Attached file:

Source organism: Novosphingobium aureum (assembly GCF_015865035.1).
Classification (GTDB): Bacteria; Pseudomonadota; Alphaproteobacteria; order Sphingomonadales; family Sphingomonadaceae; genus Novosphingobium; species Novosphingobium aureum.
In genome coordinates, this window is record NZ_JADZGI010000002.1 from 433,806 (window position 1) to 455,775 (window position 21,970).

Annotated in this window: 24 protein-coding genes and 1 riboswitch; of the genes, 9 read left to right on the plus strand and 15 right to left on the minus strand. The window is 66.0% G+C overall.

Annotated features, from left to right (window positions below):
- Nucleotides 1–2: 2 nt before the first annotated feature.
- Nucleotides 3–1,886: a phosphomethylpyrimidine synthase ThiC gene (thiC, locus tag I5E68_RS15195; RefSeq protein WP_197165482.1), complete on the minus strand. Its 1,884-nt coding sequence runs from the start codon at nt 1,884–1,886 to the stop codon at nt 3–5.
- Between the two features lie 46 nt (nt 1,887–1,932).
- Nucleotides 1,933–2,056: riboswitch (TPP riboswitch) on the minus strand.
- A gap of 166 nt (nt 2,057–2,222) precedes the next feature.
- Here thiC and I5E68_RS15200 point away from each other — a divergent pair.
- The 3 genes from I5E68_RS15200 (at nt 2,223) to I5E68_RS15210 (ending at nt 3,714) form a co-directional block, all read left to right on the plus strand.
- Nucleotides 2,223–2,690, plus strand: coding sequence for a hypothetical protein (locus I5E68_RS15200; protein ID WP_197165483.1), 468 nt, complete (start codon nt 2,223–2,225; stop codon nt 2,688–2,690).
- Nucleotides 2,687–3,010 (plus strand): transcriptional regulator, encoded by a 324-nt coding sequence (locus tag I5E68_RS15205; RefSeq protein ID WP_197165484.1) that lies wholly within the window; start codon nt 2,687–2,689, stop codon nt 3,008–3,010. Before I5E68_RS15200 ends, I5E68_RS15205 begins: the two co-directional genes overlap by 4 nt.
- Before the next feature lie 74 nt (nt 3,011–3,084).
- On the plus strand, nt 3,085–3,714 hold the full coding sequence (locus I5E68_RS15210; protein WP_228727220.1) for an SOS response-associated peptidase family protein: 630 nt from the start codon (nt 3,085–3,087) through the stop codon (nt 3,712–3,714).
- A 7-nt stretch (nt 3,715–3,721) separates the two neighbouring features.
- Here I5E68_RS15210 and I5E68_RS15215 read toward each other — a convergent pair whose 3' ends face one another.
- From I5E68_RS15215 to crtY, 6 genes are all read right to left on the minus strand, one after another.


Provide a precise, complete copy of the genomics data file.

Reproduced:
Source organism: Novosphingobium aureum (assembly GCF_015865035.1).
Classification (GTDB): Bacteria; Pseudomonadota; Alphaproteobacteria; order Sphingomonadales; family Sphingomonadaceae; genus Novosphingobium; species Novosphingobium aureum.
In genome coordinates, this window is record NZ_JADZGI010000002.1 from 433,806 (window position 1) to 455,775 (window position 21,970).

Annotated in this window: 24 protein-coding genes and 1 riboswitch; of the genes, 9 read left to right on the plus strand and 15 right to left on the minus strand. The window is 66.0% G+C overall.

Annotated features, from left to right (window positions below):
- Nucleotides 1–2: 2 nt before the first annotated feature.
- Nucleotides 3–1,886: a phosphomethylpyrimidine synthase ThiC gene (thiC, locus tag I5E68_RS15195; RefSeq protein WP_197165482.1), complete on the minus strand. Its 1,884-nt coding sequence runs from the start codon at nt 1,884–1,886 to the stop codon at nt 3–5.
- Between the two features lie 46 nt (nt 1,887–1,932).
- Nucleotides 1,933–2,056: riboswitch (TPP riboswitch) on the minus strand.
- A gap of 166 nt (nt 2,057–2,222) precedes the next feature.
- Here thiC and I5E68_RS15200 point away from each other — a divergent pair.
- The 3 genes from I5E68_RS15200 (at nt 2,223) to I5E68_RS15210 (ending at nt 3,714) form a co-directional block, all read left to right on the plus strand.
- Nucleotides 2,223–2,690, plus strand: coding sequence for a hypothetical protein (locus I5E68_RS15200; protein ID WP_197165483.1), 468 nt, complete (start codon nt 2,223–2,225; stop codon nt 2,688–2,690).
- Nucleotides 2,687–3,010 (plus strand): transcriptional regulator, encoded by a 324-nt coding sequence (locus tag I5E68_RS15205; RefSeq protein ID WP_197165484.1) that lies wholly within the window; start codon nt 2,687–2,689, stop codon nt 3,008–3,010. Before I5E68_RS15200 ends, I5E68_RS15205 begins: the two co-directional genes overlap by 4 nt.
- Before the next feature lie 74 nt (nt 3,011–3,084).
- On the plus strand, nt 3,085–3,714 hold the full coding sequence (locus I5E68_RS15210; protein WP_228727220.1) for an SOS response-associated peptidase family protein: 630 nt from the start codon (nt 3,085–3,087) through the stop codon (nt 3,712–3,714).
- A 7-nt stretch (nt 3,715–3,721) separates the two neighbouring features.
- Here I5E68_RS15210 and I5E68_RS15215 read toward each other — a convergent pair whose 3' ends face one another.
- From I5E68_RS15215 to crtY, 6 genes are all read right to left on the minus strand, one after another.